PMH is admitted as a member of the 'Children's Cancer Study Group’ (now the Children's Oncology Group). PMH is the first hospital outside North America to be admitted to this prestigious group. Contribution of data enables PMH oncology patients to benefit from the advances in treatment made through the research conducted by the group.
Ronald McDonald House opens to provide accommodation for country parents in a family-like atmosphere.
Minimally invasive laparoscopic surgery is accepted as routine practice at PMH for surgeons skilled in the new technology.
Professor Fiona Stanley becomes the founding director of the Telethon Institute for Child Health Research, a unique multidisciplinary independent research facility focusing on the causes and prevention of major problems affecting children and youth.
The hydrotherapy pool on Level 10 opens.
The underpass to give safe passage for pedestrians crossing Thomas Street to the hospital opens.
Fran Fleming is appointed to the new position of clinical nurse specialist in outreach paediatrics and introduces a nursing exchange program.
The emergency department’s seven-bed observation area is officially converted to Ward 4E.
Funded by the Variety Club, the Adolescent Ward 7B officially opens in May, accommodating up to ten patients.
KidSafe WA opens in Godfrey House.
Renowned burns specialist, Professor Fiona Wood, and bone marrow scientist, Marie Stoner, receive a Telethon grant to establish a skin laboratory at PMH. Together they create the internationally ground breaking ‘Spray-on skin’ technology.
The PMH Oncology Unit is expanded and renovated, providing an integrated total care unit for the treatment of children with cancer.
The hospital’s 85th birthday celebrations begin in January with a visit from HRH Charles, Prince of Wales.
PMH Sleep Lab opens on Level 3.
PMH Eating Disorders Program commences.
The new Total Care Burns Unit opens.
The Board of Subscribers separates from the hospital and establishes PMH Foundation as the main fundraising body for the hospital.
PMH Foundation provides their first grant to help PMH purchase equipment for PICU.
The Foundation provides $2,054,168 in grants to the hospital in their first financial year of operation.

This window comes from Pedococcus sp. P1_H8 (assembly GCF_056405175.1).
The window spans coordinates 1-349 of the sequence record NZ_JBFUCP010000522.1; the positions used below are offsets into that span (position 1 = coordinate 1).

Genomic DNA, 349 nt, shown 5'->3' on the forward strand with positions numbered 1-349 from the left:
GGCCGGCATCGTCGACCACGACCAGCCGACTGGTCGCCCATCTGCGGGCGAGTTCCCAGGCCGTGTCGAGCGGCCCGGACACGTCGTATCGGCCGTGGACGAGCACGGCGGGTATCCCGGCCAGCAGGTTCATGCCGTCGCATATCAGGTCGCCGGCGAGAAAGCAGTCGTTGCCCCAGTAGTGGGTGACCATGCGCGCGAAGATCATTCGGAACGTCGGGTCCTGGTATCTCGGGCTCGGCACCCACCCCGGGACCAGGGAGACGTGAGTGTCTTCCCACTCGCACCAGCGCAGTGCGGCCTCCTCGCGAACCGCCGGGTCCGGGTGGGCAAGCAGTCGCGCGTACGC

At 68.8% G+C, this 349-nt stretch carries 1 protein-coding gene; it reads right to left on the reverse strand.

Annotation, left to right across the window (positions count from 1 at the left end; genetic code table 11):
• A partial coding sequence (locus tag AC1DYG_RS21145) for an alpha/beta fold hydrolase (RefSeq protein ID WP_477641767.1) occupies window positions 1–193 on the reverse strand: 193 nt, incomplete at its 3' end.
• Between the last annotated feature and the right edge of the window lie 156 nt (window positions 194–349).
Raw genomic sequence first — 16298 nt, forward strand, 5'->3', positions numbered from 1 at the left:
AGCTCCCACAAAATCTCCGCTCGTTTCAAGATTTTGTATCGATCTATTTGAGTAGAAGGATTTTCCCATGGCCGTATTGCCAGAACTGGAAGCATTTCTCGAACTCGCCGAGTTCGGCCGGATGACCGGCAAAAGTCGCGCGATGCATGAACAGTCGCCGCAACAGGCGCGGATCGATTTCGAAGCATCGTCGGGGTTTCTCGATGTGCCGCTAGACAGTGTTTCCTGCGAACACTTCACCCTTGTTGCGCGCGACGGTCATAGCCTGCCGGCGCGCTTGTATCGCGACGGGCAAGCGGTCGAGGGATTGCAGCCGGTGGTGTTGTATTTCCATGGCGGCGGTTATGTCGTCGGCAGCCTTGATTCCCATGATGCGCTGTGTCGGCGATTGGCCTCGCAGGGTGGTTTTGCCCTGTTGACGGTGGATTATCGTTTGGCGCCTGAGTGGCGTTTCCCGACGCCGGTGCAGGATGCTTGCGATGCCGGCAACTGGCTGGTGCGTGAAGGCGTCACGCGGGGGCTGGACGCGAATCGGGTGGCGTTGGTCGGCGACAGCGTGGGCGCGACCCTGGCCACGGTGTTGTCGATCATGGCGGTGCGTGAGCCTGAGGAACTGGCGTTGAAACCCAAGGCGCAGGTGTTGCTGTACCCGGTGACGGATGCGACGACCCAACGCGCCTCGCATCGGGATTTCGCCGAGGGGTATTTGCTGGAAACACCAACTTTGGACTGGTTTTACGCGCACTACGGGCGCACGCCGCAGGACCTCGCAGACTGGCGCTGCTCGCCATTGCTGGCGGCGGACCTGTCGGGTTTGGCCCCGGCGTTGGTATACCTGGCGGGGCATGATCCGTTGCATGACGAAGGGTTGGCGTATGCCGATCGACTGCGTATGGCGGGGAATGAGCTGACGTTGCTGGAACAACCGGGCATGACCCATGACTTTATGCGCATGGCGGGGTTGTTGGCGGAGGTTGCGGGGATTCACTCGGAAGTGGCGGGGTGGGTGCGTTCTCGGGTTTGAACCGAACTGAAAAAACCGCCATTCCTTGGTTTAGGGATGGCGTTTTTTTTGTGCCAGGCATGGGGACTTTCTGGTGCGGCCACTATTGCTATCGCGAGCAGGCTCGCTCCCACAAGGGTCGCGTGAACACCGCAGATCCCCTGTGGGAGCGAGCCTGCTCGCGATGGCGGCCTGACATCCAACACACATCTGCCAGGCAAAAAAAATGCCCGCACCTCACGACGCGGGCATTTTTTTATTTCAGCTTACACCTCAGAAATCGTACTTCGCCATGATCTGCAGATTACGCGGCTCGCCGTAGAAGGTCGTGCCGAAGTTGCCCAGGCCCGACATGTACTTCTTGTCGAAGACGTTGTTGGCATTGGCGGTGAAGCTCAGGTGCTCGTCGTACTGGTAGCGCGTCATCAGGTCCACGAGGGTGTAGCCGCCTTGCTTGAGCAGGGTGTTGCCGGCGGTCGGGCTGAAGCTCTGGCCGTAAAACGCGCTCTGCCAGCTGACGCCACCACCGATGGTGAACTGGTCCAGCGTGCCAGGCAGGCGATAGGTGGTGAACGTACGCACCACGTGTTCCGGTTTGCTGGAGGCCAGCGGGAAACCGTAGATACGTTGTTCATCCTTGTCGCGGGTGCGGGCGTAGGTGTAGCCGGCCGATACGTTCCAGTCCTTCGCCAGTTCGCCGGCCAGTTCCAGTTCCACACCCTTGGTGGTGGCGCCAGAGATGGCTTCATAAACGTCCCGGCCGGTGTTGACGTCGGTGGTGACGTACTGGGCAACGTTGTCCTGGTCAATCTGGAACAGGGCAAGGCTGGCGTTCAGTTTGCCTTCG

The Child Protection Unit (CPU) is established.
The Stitches Megazone opens. Funded by PMH Foundation, the area is developed on the premise of ‘healing through happiness’. The fun centre comes complete with a theatre, outdoor playground, video games, craft area, Club Ado (for adolescents only), Radio Lollipop and the Starlight Express Room.
The Children's Clinical Research Facility opens.
Newborn hearing screening is introduced to Australia with the first service established across King Edward Memorial Hospital (KEMH) and PMH.
The Humour Foundation’s clown doctors join the hospital, bringing doses of fun and laughter and conducting ‘clown rounds’ to all the wards.
The Children’s Cardiac Centre opens to provide specialised outpatient care for children with heart defects.
PMH’s first MRI machine is installed. Children no longer need to travel to adult hospitals to obtain high powered 3D images.
Named Australian of the Year, Professor Fiona Stanley is recognised for dedicating her career to researching the causes of major childhood illnesses such as birth defects and being a vocal advocate for the needs of children and their families.
Staff move into the extensively renovated Emergency Department.
The Patient Appliance Centre is established at PMH, enabling equipment to be issued in a safe and timely manner for home discharge.
The Adolescent Clinic opens at 80-82 Hay Street featuring a new outpatient area.
The Cardiac Catheterisation Laboratory reduces radiation exposure to children.
Professor Fiona Wood is named Australian of the Year and is recognised for her work through the McComb Research Foundation involving projects focused on the multidisciplinary clinical and scientific team approach to the treatment of burn injury. Her ultimate aim is scarless healing.
In memory of Johanna Sewell, the first specialised oncology wing for teenage cancer patients opens.
Ambulatory care services are introduced with Hospital in the Home being the first program launched.
Proposal for PMH and KEMH to be located at the QEII Medical Centre put to the State Government.
The Anaesthetics Department, Friendship Room, Theatre, Minor Procedures Room, Endocrinology and Dietetics, 5A Medical and the Hay Street building all undergo major renovations over the following two years.
The Western Australian State Government announces plans to build a new publicly-owned children’s hospital alongside Sir Charles Gardner Hospital on the QEII site to replace Princess Margaret Hospital.
From 2008 – 2013, the PMH Foundation commits to funding the following inaugural positions for five years each:
Princess Margaret Hospital celebrates its 100th birthday. PMH Foundation funds a series of celebratory activities to mark the centenary. Celebrations involve PMH open days where the WA community arrive in their droves to see how far their beloved hospital has progressed over the last 100 years.